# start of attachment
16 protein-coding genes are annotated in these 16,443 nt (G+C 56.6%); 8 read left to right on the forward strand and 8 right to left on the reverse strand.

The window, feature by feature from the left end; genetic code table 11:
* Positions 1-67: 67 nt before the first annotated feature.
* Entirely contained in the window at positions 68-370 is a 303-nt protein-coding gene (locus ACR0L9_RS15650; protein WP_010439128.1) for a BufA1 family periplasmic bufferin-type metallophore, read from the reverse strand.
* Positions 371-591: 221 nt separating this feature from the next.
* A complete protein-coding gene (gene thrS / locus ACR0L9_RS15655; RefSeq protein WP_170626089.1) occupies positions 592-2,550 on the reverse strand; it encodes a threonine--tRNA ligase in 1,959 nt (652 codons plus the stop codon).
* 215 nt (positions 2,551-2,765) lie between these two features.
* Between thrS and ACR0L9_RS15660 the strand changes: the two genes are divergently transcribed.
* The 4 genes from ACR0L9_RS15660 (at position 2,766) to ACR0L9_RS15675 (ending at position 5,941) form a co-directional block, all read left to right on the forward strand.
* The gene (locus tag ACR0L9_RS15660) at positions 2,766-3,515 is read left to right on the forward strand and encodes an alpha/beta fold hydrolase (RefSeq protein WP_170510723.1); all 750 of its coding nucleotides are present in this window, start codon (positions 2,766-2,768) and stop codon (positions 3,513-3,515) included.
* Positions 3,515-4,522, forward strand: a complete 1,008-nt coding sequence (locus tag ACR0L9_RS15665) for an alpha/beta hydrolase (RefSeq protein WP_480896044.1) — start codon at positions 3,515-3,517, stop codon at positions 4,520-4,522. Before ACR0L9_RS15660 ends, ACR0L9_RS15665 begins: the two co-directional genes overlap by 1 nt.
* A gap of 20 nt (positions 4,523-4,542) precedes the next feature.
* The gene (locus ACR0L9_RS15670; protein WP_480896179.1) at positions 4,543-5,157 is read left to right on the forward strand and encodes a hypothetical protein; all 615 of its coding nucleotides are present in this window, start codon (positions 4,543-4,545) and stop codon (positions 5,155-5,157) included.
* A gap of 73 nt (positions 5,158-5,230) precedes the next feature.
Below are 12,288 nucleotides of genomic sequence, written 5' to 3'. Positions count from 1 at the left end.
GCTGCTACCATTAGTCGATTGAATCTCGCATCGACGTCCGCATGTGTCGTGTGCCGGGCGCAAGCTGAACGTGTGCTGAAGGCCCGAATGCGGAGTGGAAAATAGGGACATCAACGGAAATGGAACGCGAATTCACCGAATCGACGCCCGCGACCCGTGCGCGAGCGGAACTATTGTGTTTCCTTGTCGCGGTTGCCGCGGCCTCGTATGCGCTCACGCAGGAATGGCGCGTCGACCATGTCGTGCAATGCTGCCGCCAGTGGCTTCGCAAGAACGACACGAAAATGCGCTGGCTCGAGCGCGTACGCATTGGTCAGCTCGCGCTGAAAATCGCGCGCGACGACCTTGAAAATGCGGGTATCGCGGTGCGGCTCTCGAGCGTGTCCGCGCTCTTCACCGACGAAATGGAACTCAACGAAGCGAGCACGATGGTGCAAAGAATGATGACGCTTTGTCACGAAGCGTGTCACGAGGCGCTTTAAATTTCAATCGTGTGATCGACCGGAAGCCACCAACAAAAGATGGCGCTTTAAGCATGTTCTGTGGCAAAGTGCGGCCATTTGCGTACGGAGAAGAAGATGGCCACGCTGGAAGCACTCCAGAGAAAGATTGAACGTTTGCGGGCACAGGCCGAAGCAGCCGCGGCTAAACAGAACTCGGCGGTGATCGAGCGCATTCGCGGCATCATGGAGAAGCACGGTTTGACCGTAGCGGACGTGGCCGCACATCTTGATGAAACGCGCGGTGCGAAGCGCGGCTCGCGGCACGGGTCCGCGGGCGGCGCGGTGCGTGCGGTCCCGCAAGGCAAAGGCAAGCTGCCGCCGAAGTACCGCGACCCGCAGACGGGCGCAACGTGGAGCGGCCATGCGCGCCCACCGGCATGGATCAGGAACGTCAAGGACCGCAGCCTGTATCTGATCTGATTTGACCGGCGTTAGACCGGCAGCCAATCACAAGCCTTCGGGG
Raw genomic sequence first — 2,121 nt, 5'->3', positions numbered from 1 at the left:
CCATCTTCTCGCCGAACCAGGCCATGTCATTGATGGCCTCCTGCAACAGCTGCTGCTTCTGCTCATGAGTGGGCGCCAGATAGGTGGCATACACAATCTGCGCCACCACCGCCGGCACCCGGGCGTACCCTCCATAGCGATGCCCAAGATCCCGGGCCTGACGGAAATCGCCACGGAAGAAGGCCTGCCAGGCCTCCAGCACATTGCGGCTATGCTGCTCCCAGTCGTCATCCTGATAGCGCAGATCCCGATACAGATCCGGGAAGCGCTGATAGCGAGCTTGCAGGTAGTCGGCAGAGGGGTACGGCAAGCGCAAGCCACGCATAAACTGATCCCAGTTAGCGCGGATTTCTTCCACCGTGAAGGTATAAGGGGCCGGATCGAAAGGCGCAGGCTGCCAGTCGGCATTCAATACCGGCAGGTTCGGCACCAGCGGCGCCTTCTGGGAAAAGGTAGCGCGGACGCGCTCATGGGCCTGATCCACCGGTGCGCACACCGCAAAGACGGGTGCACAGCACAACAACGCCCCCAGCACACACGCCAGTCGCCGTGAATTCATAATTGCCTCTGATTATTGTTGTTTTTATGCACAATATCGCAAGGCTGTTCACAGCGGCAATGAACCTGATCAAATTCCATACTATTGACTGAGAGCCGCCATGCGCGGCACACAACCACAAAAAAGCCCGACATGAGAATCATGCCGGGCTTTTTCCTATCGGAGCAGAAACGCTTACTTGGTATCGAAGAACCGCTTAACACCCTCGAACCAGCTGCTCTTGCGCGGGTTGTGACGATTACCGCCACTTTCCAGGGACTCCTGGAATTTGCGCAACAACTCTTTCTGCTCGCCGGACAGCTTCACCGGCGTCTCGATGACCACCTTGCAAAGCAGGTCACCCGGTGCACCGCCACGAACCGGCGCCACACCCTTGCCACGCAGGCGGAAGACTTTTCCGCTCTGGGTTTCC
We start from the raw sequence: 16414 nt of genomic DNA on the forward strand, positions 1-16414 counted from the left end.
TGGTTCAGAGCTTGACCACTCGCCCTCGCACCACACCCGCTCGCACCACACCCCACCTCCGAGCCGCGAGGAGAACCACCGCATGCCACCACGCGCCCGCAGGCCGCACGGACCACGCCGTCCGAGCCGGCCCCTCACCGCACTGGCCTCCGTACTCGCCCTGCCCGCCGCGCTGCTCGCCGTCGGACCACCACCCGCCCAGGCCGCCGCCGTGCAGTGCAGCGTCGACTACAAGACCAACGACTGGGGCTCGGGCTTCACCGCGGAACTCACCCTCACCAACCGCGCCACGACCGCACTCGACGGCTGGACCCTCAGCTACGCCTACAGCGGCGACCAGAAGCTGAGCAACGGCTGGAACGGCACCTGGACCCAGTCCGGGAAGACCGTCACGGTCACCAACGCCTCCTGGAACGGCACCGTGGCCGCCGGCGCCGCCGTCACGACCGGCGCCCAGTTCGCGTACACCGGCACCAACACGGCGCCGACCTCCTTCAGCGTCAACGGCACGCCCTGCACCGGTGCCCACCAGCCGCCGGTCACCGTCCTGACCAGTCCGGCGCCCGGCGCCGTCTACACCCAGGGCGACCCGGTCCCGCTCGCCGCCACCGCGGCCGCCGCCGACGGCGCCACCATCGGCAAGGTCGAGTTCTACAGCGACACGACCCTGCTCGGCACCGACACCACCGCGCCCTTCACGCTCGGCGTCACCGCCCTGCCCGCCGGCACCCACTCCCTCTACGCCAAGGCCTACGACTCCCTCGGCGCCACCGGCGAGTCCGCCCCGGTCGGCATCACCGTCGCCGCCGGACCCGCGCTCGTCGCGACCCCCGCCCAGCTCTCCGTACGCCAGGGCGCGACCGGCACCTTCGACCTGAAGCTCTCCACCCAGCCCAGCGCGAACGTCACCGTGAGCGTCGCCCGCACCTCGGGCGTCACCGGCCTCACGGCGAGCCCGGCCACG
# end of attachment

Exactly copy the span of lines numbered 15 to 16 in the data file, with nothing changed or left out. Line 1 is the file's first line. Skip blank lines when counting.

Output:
Below are 12,288 nucleotides of genomic sequence, written 5' to 3'. Positions count from 1 at the left end.
GCTGCTACCATTAGTCGATTGAATCTCGCATCGACGTCCGCATGTGTCGTGTGCCGGGCGCAAGCTGAACGTGTGCTGAAGGCCCGAATGCGGAGTGGAAAATAGGGACATCAACGGAAATGGAACGCGAATTCACCGAATCGACGCCCGCGACCCGTGCGCGAGCGGAACTATTGTGTTTCCTTGTCGCGGTTGCCGCGGCCTCGTATGCGCTCACGCAGGAATGGCGCGTCGACCATGTCGTGCAATGCTGCCGCCAGTGGCTTCGCAAGAACGACACGAAAATGCGCTGGCTCGAGCGCGTACGCATTGGTCAGCTCGCGCTGAAAATCGCGCGCGACGACCTTGAAAATGCGGGTATCGCGGTGCGGCTCTCGAGCGTGTCCGCGCTCTTCACCGACGAAATGGAACTCAACGAAGCGAGCACGATGGTGCAAAGAATGATGACGCTTTGTCACGAAGCGTGTCACGAGGCGCTTTAAATTTCAATCGTGTGATCGACCGGAAGCCACCAACAAAAGATGGCGCTTTAAGCATGTTCTGTGGCAAAGTGCGGCCATTTGCGTACGGAGAAGAAGATGGCCACGCTGGAAGCACTCCAGAGAAAGATTGAACGTTTGCGGGCACAGGCCGAAGCAGCCGCGGCTAAACAGAACTCGGCGGTGATCGAGCGCATTCGCGGCATCATGGAGAAGCACGGTTTGACCGTAGCGGACGTGGCCGCACATCTTGATGAAACGCGCGGTGCGAAGCGCGGCTCGCGGCACGGGTCCGCGGGCGGCGCGGTGCGTGCGGTCCCGCAAGGCAAAGGCAAGCTGCCGCCGAAGTACCGCGACCCGCAGACGGGCGCAACGTGGAGCGGCCATGCGCGCCCACCGGCATGGATCAGGAACGTCAAGGACCGCAGCCTGTATCTGATCTGATTTGACCGGCGTTAGACCGGCAGCCAATCACAAGCCTTCGGGG